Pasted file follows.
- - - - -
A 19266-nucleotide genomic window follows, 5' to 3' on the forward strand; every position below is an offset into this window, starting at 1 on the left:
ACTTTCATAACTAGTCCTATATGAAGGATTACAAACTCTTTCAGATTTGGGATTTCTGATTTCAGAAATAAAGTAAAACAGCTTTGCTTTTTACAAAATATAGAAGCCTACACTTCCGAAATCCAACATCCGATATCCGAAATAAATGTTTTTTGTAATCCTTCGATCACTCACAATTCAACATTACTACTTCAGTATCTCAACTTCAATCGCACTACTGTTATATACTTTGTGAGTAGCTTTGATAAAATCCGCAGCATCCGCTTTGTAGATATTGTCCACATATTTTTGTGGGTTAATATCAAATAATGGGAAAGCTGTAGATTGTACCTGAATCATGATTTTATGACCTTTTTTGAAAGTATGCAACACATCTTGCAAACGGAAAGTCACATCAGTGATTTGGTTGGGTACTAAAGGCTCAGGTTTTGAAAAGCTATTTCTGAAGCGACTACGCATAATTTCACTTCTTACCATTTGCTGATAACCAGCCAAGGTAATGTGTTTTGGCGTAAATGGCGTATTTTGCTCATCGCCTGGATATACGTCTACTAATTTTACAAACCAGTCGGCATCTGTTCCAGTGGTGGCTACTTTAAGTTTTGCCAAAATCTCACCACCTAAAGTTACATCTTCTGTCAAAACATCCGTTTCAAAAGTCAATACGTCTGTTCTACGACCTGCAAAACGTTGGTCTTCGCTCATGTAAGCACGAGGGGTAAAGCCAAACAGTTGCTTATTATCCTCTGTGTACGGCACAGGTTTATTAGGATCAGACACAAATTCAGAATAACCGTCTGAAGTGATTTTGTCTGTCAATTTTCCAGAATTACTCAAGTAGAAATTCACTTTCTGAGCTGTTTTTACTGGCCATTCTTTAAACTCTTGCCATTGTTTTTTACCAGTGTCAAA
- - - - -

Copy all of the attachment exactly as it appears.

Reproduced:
A 19266-nucleotide genomic window follows, 5' to 3' on the forward strand; every position below is an offset into this window, starting at 1 on the left:
ACTTTCATAACTAGTCCTATATGAAGGATTACAAACTCTTTCAGATTTGGGATTTCTGATTTCAGAAATAAAGTAAAACAGCTTTGCTTTTTACAAAATATAGAAGCCTACACTTCCGAAATCCAACATCCGATATCCGAAATAAATGTTTTTTGTAATCCTTCGATCACTCACAATTCAACATTACTACTTCAGTATCTCAACTTCAATCGCACTACTGTTATATACTTTGTGAGTAGCTTTGATAAAATCCGCAGCATCCGCTTTGTAGATATTGTCCACATATTTTTGTGGGTTAATATCAAATAATGGGAAAGCTGTAGATTGTACCTGAATCATGATTTTATGACCTTTTTTGAAAGTATGCAACACATCTTGCAAACGGAAAGTCACATCAGTGATTTGGTTGGGTACTAAAGGCTCAGGTTTTGAAAAGCTATTTCTGAAGCGACTACGCATAATTTCACTTCTTACCATTTGCTGATAACCAGCCAAGGTAATGTGTTTTGGCGTAAATGGCGTATTTTGCTCATCGCCTGGATATACGTCTACTAATTTTACAAACCAGTCGGCATCTGTTCCAGTGGTGGCTACTTTAAGTTTTGCCAAAATCTCACCACCTAAAGTTACATCTTCTGTCAAAACATCCGTTTCAAAAGTCAATACGTCTGTTCTACGACCTGCAAAACGTTGGTCTTCGCTCATGTAAGCACGAGGGGTAAAGCCAAACAGTTGCTTATTATCCTCTGTGTACGGCACAGGTTTATTAGGATCAGACACAAATTCAGAATAACCGTCTGAAGTGATTTTGTCTGTCAATTTTCCAGAATTACTCAAGTAGAAATTCACTTTCTGAGCTGTTTTTACTGGCCATTCTTTAAACTCTTGCCATTGTTTTTTACCAGTGTCAAA